I took off driving back to Montana, and got home a couple of hours ago.  Checking my messages, I discovered he forgot what I said, and had his wife (who was in Denver) pick up:

7 lbs. of 2-row
3 lbs. of light (15°) crystal

They are crushed in a bag, together.  My first thought was "uggh", but then I told him, maybe he could salvage a blonde  ale out of that mess, adding a pound of sugar to somewhat dry out the sweetness.  I also suggest splitting it in half, and replace the IPA grains I gave him pound for pound with the split grains, then adding those back into the IPA grains.  The IPA grains are

14 lbs. 2 row
1 lb. munich
0.5 lbs. C40
3 oz. acid malt

I think I would do Plan A over Plan B.  Or is there a Plan C?  So I am asking for input.  Thanks.

11
Hop Growing / Re: my Galena hops are flowering but no cones
« on: August 19, 2016, 08:14:23 AM »
Interesting.  I always assumed that since Centennial is sort of related to Cascade, it would grow like Cascade.

After growing hops for 20 years at my old house, where I grew 7 varieties, I now only grow Cascade.  Always a terrific producer, even in the warm drought years, as long as you kept them watered.

My worst hops were the noble hops.  Hallertauer and Saaz would outgrow Cascade in the spring and early summer, but when July rolled around, they would bake and turn yellow in the heat, no matter how much you kept the soil watered.

12
Hop Growing / Re: my Galena hops are flowering but no cones
« on: August 18, 2016, 03:24:21 PM »

They were harvesting Simcoe last year. The charts I remember said Centennial was earliest, then Simcoe.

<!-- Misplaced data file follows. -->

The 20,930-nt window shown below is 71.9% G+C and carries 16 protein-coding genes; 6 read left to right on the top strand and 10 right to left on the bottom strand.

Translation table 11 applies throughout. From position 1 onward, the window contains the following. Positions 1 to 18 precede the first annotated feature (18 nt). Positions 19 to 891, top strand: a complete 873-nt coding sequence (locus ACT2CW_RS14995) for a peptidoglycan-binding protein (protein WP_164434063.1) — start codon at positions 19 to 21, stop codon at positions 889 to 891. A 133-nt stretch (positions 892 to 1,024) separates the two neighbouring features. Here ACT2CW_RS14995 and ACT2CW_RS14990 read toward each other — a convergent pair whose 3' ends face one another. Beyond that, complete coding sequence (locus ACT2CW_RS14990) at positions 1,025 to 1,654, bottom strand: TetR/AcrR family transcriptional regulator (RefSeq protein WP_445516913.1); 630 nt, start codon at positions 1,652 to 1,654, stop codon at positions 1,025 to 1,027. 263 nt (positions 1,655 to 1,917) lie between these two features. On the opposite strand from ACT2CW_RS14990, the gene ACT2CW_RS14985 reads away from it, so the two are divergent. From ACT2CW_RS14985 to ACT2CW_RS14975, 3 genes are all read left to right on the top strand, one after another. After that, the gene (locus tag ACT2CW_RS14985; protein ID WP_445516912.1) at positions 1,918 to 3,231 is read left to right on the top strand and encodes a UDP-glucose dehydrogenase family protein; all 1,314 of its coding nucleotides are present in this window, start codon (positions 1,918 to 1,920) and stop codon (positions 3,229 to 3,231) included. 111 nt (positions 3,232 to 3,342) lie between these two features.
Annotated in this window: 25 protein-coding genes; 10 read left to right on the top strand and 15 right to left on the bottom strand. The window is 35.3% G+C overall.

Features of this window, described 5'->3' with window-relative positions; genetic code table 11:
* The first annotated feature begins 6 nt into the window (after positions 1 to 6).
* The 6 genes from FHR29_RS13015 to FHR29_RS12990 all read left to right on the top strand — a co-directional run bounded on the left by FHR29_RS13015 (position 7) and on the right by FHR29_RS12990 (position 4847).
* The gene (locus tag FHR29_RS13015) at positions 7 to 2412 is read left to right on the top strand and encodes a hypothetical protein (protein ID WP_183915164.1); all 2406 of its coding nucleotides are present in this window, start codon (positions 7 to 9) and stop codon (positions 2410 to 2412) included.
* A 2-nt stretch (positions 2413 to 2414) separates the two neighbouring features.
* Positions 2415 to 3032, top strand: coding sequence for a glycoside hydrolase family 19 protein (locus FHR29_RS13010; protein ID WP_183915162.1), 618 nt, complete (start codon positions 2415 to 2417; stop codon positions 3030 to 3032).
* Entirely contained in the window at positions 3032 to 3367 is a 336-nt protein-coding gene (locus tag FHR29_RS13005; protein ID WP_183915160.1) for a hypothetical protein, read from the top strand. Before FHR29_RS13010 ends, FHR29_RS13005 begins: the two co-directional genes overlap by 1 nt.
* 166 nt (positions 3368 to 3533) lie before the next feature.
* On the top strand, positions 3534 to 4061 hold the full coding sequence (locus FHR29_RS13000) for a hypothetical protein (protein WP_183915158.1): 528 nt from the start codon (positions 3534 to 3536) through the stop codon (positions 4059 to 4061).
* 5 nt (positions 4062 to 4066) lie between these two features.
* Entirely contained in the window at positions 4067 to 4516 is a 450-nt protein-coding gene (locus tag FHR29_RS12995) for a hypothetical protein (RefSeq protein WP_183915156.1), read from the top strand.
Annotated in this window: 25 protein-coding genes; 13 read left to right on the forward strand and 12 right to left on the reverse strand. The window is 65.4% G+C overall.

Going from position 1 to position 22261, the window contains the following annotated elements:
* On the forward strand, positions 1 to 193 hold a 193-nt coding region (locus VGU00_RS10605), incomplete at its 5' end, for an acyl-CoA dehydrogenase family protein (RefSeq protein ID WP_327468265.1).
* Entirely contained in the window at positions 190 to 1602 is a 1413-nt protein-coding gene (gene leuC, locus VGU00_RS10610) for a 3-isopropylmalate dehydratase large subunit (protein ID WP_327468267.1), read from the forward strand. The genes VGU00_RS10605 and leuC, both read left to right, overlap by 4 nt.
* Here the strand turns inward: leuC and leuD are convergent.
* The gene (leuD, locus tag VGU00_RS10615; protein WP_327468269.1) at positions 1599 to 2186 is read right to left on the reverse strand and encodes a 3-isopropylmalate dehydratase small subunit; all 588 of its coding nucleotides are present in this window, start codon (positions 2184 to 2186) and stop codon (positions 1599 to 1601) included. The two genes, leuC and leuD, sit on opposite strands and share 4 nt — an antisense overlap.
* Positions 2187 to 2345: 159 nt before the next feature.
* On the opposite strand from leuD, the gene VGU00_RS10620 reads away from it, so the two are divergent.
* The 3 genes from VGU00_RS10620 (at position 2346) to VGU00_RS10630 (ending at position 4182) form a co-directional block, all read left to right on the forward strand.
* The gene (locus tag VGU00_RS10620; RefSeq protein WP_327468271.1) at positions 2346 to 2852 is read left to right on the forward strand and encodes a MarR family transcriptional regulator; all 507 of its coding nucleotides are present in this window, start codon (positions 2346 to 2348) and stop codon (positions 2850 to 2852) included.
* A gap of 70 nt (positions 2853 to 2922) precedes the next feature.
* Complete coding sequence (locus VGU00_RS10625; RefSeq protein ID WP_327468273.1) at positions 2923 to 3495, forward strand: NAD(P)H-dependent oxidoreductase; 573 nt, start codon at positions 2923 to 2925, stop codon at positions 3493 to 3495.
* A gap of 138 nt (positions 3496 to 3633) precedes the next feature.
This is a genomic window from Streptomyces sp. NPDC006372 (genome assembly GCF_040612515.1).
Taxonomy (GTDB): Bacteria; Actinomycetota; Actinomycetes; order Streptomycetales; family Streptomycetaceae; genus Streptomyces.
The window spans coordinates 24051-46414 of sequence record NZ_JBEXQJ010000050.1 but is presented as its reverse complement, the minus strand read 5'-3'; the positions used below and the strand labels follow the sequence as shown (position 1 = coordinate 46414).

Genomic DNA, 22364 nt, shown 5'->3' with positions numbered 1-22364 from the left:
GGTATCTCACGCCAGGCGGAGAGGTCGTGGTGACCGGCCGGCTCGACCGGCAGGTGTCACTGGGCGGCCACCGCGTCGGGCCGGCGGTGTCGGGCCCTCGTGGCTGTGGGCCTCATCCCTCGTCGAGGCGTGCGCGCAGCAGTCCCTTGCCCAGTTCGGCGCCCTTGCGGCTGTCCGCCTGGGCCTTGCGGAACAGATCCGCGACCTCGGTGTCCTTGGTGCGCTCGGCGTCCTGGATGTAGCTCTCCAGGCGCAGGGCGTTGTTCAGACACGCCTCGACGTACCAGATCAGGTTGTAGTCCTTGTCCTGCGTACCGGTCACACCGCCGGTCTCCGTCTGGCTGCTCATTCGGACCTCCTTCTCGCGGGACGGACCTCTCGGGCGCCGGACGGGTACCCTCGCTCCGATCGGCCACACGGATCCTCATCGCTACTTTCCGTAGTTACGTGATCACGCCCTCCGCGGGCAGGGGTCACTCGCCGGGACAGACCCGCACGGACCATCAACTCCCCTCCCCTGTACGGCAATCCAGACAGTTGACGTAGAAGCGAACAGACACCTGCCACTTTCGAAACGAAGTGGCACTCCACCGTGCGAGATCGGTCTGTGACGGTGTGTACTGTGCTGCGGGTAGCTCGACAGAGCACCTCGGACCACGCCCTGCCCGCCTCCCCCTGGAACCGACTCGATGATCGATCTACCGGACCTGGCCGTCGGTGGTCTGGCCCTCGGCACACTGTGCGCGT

At Perault they were starting the harvest with Simcoe, but they don't grow Centennial.

OK, that makes sense.  Based on what we heard, it sounds like they all wish they didn't grow Centennial!

Might I inquire what the issue is with growing Centennial?

As for me, I would be happy with no Galenas.  I dislike that hop.

13
All Grain Brewing / Re: Where to Buy Malt from Montana?
« on: August 14, 2016, 02:50:12 PM »
Malteurop in Great Falls is likely your best bet. According to this article Montana is now number #1 in barley acres in the US and the article mentions farmers selling to Malteurop.

Edit: Montana is #1 in barley acres, not malted barley acres. It's not malted until it gets to Malteurop.

BING!  We have a winner.  I live in Helena, and highly recommend Malteurop malt.  It is a very nice 2-row malt, similar to Simpson's Golden Promise, in my opinion.

http://www.northernbrewer.com/malteurop-american-2-row-pale-malt

14
Yeast and Fermentation / Re: Are We All Overpitching All Dry Yeasts?!
« on: August 09, 2016, 09:58:20 AM »
If Belle is 3711, then underpitching it won't make it turn into 3724 or 3726.

If WB06 is 3638, then underpitching it won't make it turn into 3333 (my favorite weissbier strain).

I haven't found any dry English ale yeast that comes remotely close to giving the stone fruit esters of 1469.

And, I have disagreed with Denny for years on this.  As someone who has pitched on top of yeast cakes for years, I can emphatically say that English ale and German weissbier yeast character drops dramatically with later generations.  The Belgian yeast, not so much.

15
General Homebrew Discussion / Re: 6 Common Homebrew Myths
« on: August 09, 2016, 09:23:07 AM »
Well, olive oil may be a myth, but a myth that never that never really meant much.  I used to add a pinprick drop of olive oil to my starters, figuring that since I didn't own a stir plate, it couldn't do any harm. And, it probably never made any difference since I aerated the starters before I added the yeast.

I would suggest one more homebrew myth:  "Always perform a diacetyl rest on your lagers once primary fermentation is complete."  It's similar to olive oil, a diacetyl rest is meaningless in terms of how your beer turns out.  And its more common than the olive oil myth.